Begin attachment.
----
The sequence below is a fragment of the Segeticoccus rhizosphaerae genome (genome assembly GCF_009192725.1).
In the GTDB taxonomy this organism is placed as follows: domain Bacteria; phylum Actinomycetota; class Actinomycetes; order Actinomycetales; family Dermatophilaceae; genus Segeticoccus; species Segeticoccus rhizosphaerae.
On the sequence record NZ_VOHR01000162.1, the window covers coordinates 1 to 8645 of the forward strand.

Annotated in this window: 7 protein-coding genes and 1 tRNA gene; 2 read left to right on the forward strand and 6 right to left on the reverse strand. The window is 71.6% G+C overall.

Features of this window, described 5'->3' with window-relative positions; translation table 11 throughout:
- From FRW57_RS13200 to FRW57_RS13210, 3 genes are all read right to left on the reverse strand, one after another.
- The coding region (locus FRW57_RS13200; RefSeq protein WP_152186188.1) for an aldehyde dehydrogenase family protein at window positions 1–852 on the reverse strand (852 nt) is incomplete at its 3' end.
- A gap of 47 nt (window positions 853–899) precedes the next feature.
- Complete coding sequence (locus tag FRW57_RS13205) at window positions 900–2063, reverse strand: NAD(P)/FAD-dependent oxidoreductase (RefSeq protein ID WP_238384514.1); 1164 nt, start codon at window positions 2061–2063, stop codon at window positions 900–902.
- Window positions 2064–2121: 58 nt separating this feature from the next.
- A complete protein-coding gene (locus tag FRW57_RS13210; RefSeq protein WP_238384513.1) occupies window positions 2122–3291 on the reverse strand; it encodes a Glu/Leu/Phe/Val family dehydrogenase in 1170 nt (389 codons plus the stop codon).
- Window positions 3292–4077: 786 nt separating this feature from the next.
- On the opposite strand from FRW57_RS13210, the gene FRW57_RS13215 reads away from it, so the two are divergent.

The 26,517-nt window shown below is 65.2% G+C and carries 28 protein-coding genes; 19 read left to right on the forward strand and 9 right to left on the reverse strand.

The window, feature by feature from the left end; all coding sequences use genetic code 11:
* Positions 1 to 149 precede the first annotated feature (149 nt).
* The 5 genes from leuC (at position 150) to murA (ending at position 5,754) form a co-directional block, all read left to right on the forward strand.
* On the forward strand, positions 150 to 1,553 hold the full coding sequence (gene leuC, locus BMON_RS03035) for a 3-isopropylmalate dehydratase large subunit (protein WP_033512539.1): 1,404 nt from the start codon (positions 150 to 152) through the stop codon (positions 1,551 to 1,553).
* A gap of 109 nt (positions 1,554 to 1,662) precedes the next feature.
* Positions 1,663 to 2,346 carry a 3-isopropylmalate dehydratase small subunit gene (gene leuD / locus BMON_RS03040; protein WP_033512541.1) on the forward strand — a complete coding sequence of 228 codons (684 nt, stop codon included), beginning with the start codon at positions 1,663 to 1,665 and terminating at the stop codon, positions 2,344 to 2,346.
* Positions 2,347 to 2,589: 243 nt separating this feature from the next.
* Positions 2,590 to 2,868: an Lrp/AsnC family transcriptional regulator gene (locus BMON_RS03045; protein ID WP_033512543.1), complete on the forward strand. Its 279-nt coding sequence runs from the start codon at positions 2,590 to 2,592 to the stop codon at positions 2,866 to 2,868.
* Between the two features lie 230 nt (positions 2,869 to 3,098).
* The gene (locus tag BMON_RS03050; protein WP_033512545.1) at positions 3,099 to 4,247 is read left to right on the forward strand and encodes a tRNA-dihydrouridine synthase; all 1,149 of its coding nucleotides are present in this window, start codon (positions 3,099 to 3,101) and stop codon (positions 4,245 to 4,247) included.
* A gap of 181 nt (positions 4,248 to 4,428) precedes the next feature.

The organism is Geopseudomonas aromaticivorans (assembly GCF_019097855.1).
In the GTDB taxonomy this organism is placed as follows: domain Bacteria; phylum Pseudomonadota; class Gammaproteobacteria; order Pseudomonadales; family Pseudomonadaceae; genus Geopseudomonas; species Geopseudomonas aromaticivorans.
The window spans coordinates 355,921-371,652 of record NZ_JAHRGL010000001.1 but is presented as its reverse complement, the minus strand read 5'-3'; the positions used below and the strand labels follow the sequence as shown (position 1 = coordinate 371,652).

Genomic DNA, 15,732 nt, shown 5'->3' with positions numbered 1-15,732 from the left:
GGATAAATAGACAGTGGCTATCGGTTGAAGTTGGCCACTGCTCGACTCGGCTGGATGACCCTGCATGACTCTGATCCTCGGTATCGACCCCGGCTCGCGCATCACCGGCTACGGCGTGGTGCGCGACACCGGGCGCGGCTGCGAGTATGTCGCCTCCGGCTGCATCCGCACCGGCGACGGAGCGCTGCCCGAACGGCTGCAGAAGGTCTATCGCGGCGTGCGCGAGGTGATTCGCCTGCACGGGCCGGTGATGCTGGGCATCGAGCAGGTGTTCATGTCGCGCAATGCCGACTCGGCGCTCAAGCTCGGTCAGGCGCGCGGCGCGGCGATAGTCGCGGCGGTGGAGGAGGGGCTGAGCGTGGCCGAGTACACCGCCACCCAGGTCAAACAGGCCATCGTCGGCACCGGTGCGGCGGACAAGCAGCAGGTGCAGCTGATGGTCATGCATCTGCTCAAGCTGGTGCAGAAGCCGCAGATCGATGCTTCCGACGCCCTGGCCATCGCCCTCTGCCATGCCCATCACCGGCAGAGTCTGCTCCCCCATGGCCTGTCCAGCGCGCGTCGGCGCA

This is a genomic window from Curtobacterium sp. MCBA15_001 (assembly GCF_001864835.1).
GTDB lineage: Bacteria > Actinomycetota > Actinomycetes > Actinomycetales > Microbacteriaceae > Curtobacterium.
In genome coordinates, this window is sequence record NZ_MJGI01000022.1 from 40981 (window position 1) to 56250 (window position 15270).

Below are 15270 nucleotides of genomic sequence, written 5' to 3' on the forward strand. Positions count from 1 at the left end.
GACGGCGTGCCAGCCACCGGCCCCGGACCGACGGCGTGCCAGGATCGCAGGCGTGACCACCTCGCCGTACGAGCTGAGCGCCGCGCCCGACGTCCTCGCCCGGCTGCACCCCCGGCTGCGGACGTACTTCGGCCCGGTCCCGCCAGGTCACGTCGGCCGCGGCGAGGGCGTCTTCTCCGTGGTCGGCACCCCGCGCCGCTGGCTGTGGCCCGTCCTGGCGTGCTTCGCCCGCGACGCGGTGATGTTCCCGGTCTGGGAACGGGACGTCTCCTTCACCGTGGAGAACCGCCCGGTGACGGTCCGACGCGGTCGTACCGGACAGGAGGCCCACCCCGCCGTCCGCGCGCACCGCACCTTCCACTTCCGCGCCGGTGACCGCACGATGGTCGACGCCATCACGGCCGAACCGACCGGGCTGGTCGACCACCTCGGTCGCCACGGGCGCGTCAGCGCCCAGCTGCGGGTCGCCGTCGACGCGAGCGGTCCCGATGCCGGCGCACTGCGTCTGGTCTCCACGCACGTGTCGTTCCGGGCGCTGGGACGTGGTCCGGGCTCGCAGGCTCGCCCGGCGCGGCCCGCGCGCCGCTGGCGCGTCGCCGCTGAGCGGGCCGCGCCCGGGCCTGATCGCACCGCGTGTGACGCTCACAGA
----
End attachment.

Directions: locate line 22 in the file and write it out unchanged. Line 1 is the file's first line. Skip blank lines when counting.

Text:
* Positions 2,590 to 2,868: an Lrp/AsnC family transcriptional regulator gene (locus BMON_RS03045; protein ID WP_033512543.1), complete on the forward strand. Its 279-nt coding sequence runs from the start codon at positions 2,590 to 2,592 to the stop codon at positions 2,866 to 2,868.